Ultimately, we ended up with the following prompt (after a few inline edits):

dedupe_template3 = [
    PT.SystemMessage(
        """
        You're a world-class record linkage engineer. 

        Your task is to compare two contact records and score whether they refer to the same person (=are a duplicate).

        Apply the following scoring system to the two records.

        ### Duplicate Record Scoring System (0-10 Points)

**1. Name Matching:**
   - **2 points** for exact match.
   - **1 point** for partial match (nicknames, misspellings).
   - **0 points** for no match.

**2. Address Matching:**
   - **2 points** for exact match.
   - **1 point** for partial match (same street, minor errors).
   - **0 points** for no match.

**3. Postcode Matching:**
   - **2 points** for exact match.
   - **1 point** for first digits match.
   - **0 points** for no match.

**4. State Matching:**
   - **2 points** for exact match.
   - **1 point** for neighboring states or common errors.
   - **0 points** for no match.

**5. Other Fields (if available):**
   - **2 points** for exact match in fields like phone or email.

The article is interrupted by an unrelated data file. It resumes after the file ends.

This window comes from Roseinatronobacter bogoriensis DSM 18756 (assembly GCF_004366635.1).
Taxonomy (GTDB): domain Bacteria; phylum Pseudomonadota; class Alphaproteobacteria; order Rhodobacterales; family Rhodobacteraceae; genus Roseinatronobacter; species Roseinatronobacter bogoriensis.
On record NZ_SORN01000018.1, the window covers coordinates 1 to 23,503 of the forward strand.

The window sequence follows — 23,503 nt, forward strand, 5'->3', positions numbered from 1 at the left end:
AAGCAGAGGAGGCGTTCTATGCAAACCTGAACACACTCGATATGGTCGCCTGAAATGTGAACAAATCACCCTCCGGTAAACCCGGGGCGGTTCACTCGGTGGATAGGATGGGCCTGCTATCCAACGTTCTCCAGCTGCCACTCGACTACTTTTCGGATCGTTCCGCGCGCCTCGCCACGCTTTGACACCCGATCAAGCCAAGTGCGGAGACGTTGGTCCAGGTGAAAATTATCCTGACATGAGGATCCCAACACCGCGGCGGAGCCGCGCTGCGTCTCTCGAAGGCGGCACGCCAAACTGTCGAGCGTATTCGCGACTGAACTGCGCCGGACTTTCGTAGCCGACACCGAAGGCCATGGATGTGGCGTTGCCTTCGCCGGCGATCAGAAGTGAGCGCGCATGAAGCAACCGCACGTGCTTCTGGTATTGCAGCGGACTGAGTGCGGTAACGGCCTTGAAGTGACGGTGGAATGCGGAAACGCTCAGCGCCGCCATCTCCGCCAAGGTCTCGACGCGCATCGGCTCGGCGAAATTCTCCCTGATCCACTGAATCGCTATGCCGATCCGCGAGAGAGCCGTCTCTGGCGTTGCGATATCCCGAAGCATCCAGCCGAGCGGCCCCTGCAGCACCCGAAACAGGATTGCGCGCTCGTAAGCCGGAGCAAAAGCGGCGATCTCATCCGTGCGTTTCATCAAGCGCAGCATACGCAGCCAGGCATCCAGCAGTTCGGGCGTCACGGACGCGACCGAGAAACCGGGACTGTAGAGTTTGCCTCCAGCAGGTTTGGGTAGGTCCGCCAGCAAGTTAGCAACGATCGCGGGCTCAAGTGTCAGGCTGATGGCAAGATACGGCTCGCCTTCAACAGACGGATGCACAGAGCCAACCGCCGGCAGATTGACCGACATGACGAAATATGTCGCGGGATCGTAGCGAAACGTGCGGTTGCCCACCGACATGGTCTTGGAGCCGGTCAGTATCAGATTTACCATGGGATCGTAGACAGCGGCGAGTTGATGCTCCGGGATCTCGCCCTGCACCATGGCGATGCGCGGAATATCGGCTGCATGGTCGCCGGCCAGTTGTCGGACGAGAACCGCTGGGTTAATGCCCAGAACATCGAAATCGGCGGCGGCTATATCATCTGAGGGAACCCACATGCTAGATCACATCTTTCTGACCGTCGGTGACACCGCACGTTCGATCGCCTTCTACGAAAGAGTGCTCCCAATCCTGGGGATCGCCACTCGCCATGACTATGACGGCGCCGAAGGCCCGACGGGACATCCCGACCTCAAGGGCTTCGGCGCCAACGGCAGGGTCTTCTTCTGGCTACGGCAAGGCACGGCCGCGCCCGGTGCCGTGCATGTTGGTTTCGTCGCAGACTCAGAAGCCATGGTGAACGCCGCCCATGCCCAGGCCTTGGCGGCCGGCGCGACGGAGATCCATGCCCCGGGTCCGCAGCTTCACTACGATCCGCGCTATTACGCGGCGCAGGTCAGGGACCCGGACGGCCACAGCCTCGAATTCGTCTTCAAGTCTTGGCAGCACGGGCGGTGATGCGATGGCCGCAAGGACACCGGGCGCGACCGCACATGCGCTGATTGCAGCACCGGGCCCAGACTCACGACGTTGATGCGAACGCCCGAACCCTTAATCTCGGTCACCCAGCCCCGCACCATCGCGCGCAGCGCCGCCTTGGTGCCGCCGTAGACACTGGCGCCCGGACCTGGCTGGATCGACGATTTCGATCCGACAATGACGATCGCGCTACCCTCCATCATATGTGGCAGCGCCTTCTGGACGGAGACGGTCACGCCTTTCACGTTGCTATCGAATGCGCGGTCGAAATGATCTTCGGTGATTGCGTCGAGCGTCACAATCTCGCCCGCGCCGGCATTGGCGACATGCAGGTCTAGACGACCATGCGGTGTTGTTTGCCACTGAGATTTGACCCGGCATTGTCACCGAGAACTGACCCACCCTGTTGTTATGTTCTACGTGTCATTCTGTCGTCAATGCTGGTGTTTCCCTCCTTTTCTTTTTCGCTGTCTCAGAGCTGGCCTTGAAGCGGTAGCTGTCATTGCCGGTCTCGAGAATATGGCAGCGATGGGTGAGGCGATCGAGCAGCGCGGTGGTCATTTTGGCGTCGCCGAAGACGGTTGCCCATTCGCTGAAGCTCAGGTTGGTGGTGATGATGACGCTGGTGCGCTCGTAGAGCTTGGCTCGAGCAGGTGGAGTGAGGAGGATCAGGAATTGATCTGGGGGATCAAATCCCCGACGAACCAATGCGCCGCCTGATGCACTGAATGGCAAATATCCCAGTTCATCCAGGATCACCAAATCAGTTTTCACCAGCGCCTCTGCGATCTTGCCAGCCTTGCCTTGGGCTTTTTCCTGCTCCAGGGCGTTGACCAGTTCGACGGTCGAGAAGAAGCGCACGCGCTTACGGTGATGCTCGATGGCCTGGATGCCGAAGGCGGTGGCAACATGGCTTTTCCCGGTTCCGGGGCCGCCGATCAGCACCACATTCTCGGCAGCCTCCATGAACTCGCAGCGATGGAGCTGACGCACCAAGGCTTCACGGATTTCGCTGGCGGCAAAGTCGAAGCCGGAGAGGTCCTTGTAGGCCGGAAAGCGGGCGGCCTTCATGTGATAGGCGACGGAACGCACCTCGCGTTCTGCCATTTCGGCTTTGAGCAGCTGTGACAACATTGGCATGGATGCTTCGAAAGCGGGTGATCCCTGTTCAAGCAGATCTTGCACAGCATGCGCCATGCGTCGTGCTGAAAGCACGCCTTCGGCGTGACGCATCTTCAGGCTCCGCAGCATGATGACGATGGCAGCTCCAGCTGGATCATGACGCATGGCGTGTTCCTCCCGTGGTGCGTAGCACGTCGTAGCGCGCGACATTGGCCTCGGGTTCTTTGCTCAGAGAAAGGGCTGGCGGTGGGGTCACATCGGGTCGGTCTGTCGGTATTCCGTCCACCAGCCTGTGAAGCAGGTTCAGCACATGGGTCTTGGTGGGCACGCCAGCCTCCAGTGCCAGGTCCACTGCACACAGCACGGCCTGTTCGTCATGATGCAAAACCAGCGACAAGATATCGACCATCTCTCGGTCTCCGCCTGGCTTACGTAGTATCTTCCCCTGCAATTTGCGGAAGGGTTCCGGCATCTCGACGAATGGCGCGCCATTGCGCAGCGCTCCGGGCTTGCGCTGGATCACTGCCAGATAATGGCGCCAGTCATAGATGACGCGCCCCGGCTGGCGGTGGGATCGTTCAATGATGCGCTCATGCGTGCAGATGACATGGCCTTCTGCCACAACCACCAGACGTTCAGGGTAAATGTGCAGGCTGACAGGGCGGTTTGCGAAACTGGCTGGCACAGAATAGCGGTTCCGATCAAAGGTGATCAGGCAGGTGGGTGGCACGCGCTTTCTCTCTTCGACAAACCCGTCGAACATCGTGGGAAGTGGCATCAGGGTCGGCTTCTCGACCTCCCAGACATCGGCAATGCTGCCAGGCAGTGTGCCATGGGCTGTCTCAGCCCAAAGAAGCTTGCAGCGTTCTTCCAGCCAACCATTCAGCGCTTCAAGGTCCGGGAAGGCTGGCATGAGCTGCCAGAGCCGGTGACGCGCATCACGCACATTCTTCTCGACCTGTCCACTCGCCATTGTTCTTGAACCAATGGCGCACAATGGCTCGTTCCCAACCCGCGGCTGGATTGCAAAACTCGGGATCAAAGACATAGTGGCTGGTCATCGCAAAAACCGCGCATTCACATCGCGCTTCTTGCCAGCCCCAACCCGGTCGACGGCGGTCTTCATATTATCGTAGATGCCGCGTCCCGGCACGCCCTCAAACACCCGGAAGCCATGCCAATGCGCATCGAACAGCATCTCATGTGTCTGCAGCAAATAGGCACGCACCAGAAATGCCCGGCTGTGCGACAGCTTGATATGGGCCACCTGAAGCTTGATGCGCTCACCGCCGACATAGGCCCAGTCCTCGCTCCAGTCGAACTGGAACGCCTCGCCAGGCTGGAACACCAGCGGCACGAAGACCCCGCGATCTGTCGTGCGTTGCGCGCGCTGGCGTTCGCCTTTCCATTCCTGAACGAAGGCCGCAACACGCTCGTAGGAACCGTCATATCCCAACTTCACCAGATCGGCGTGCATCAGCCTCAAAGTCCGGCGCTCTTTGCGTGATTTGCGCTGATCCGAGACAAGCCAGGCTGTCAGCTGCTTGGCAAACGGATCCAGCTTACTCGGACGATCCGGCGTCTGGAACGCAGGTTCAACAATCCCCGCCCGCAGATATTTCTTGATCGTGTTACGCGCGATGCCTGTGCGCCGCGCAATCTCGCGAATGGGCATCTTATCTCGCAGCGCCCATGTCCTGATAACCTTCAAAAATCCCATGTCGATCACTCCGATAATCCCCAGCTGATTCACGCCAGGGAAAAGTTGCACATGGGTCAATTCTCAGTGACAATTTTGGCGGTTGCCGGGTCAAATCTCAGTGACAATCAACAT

- **1 point** for partial match.
   - **0 points** for no match or not available.

#### Guidelines
- **Maximum Score:** 10 points.
- **Higher Score:** Indicates higher likelihood of being duplicates.
- **Consider Context:** Adjust scoring based on the context and known data quality issues.

### Output Format

Record 1: <details of record 1>

Record 2: <details of record 2>

After detailed examination of the two records:

Justification: <justify the total score, go criterion by criterion. 100 words max>

Score: <total score>
                """),
    PT.UserMessage("""
Record 1: {{record1}}

Record 2: {{record2}}

After detailed examination of the two records:

Justification:""")]

msg = aigenerate(dedupe_template3; 
    record1=df[3, :text_blob], record2=df[dupe_idxs[2], :text_blob], model="gpt-3.5-turbo-1106",